OKLAHOMA COUNTY, Okla. -- Progress is moving right along on the new turnpike in eastern Oklahoma County, despite protests from residents out there.
Turnpike officials say they’ve been placing X’s along the proposed route for aerial surveying.
The main area they’re looking at is a mile on either side of Peebly Road from I-40 to I-44.
And while they say "X" doesn’t necessarily mark the spot of the new highway, many homeowners say they’re a little too close for comfort.
“Yesterday, when I come home from church, the neighbors come by and said 'oh my goodness there’s a big x in our yard',” said Richard Caldwell.
One "X" sits on 38th St., right along Caldwell’s property of 20 years.
“Yeah, they’ll pay me, but that doesn’t mean I can afford to move somewhere to have the same kind of place I have now,” said Caldwell.
It’s also Wendy Howard’s street; her home for 23 years.
“What are we supposed to do? Where are we supposed to go? This isn’t fair to us,” said Howard. “No matter what they offer us, it's not enough. It can never be enough for us to pack up and leave somewhere else, where everybody knows this is home.”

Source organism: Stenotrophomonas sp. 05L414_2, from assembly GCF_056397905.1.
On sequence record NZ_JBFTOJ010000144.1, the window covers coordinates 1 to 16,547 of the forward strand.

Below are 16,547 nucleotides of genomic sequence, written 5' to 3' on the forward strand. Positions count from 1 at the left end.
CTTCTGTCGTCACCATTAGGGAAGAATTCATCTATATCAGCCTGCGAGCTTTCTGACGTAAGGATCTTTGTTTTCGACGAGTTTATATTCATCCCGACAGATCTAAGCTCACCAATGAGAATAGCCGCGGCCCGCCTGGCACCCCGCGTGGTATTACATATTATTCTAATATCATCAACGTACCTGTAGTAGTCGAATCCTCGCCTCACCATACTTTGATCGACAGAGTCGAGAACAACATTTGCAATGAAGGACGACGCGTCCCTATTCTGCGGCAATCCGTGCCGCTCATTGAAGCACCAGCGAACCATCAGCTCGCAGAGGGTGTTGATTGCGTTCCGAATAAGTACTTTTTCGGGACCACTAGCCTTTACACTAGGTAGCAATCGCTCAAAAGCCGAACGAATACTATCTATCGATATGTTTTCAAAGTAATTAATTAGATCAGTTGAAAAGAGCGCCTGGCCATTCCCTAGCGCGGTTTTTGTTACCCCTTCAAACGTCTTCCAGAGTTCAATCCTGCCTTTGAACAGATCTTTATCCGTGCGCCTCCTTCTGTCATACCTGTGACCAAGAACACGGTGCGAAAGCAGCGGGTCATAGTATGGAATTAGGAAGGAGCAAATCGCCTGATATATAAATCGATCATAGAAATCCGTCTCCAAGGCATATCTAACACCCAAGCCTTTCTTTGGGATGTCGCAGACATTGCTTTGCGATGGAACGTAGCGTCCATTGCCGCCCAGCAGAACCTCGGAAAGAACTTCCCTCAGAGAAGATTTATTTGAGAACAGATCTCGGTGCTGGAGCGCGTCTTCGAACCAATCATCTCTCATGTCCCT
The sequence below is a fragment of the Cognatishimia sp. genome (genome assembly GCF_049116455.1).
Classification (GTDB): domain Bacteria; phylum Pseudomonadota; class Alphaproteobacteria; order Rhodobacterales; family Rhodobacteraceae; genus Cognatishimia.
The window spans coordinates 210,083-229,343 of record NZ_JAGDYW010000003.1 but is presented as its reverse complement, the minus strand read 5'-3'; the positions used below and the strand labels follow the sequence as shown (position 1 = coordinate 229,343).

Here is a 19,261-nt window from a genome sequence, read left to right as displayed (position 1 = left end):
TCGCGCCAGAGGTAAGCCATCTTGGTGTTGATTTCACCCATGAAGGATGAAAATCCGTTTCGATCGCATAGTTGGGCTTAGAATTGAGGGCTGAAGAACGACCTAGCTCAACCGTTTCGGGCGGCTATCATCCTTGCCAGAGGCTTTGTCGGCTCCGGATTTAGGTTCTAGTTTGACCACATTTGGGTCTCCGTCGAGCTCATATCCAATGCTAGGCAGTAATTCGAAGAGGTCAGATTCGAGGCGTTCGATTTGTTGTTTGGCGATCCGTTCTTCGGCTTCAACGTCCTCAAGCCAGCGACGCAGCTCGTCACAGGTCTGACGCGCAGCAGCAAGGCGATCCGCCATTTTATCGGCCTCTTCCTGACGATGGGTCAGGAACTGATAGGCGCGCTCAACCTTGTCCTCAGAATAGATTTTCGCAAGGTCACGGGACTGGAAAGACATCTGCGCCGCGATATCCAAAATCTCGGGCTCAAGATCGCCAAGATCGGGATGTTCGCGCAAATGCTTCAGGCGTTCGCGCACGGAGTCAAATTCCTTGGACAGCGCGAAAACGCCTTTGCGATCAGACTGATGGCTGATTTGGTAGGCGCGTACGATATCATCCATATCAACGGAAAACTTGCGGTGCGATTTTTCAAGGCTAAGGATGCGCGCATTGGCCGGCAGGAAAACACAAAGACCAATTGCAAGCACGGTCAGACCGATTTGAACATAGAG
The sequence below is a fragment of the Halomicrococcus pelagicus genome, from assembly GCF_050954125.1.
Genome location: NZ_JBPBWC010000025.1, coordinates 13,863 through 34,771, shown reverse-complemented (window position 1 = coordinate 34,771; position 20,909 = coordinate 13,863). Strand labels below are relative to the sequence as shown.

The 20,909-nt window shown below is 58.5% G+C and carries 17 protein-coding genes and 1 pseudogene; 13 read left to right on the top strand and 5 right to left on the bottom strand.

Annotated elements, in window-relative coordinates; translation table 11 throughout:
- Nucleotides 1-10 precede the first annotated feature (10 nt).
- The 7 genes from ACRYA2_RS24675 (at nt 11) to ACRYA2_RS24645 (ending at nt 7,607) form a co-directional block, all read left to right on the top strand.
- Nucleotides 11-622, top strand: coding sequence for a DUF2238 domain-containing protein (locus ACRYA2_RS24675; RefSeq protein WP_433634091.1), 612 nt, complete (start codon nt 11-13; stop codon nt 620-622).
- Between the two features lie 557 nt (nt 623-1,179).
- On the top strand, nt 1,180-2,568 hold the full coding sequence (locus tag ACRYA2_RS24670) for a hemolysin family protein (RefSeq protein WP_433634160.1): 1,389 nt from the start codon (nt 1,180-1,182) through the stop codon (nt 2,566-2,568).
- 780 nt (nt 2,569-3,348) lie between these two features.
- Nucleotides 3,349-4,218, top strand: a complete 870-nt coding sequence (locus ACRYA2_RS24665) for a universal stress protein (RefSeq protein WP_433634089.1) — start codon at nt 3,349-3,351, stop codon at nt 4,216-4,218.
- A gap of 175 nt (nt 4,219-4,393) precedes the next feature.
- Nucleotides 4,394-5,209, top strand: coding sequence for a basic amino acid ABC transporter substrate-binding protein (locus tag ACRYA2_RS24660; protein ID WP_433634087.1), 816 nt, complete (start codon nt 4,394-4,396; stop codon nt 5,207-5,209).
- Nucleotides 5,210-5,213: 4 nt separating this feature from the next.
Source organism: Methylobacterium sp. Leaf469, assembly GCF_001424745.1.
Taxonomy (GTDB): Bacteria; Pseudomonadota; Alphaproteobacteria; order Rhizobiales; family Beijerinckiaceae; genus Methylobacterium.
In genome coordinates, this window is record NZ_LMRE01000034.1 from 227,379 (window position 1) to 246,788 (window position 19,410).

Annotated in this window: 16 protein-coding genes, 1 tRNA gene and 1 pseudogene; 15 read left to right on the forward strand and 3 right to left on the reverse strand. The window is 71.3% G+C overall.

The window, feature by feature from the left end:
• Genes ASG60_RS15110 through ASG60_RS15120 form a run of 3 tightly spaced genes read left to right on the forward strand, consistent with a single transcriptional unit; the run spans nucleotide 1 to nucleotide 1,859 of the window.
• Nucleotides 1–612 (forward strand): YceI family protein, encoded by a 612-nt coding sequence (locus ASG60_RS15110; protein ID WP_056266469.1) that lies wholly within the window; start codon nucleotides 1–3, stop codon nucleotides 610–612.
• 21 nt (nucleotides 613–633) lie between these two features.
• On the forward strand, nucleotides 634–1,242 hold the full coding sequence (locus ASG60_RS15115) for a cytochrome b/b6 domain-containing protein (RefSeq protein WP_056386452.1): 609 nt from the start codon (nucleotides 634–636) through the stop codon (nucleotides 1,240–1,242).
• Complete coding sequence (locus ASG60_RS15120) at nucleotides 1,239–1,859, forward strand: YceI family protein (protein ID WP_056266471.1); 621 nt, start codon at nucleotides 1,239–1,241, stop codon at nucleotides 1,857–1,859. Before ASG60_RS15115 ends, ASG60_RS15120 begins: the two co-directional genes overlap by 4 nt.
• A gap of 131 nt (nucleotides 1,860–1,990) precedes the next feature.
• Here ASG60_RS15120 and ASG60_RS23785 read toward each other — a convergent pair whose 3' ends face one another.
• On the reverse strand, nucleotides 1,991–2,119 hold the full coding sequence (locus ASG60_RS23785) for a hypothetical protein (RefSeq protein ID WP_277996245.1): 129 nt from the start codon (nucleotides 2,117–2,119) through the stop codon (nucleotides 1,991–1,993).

“It is definitely not X marks the spot. Now I’m not going to say it couldn’t come there,” said Tim Stewart, Executive Director of the Oklahoma Turnpike Authority.
Stewart says they sent letters to the mayors and city managers of surrounding communities asking them to consider a moratorium for granting plats of new subdivisions in the area for one year.
He says they’re trying to do this with minimal disruption to the people who live out there.
“Least impact to the local community, least impact to the environmental or other cultural things that are in the area, and the most expeditious and safe way to provide passage along that corridor,” said Stewart.
Many residents, though, are hoping the highway ultimately lands somewhere else.
“Twenty-three years of being here. I don’t want to leave,” said Howard.
Hundreds of homeowners have signed a petition against the new turnpike and a Facebook page has also been set up in opposition.
Many residents plan on attending upcoming city council meetings in Harrah and Luther, as well as a Turnpike Authority meeting later this month.
Stewart says they should know the exact path of the new highway in the next 3 to 5 months.